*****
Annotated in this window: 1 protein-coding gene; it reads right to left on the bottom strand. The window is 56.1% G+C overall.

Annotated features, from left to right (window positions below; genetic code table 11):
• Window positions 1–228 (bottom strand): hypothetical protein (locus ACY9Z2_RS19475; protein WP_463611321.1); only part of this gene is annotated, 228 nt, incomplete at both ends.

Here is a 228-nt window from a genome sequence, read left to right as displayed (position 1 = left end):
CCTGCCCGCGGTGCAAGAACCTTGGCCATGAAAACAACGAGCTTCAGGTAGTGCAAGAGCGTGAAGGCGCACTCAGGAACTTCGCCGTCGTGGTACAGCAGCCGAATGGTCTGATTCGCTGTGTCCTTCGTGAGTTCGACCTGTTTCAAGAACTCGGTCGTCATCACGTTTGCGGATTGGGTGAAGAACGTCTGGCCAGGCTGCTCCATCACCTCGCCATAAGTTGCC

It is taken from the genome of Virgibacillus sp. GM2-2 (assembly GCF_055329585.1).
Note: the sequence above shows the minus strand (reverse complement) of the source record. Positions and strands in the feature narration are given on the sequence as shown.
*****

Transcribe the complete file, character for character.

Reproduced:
Annotated in this window: 1 protein-coding gene; it reads right to left on the bottom strand. The window is 56.1% G+C overall.

Annotated features, from left to right (window positions below; genetic code table 11):
• Window positions 1–228 (bottom strand): hypothetical protein (locus ACY9Z2_RS19475; protein WP_463611321.1); only part of this gene is annotated, 228 nt, incomplete at both ends.

Here is a 228-nt window from a genome sequence, read left to right as displayed (position 1 = left end):
CCTGCCCGCGGTGCAAGAACCTTGGCCATGAAAACAACGAGCTTCAGGTAGTGCAAGAGCGTGAAGGCGCACTCAGGAACTTCGCCGTCGTGGTACAGCAGCCGAATGGTCTGATTCGCTGTGTCCTTCGTGAGTTCGACCTGTTTCAAGAACTCGGTCGTCATCACGTTTGCGGATTGGGTGAAGAACGTCTGGCCAGGCTGCTCCATCACCTCGCCATAAGTTGCC

It is taken from the genome of Virgibacillus sp. GM2-2 (assembly GCF_055329585.1).
Note: the sequence above shows the minus strand (reverse complement) of the source record. Positions and strands in the feature narration are given on the sequence as shown.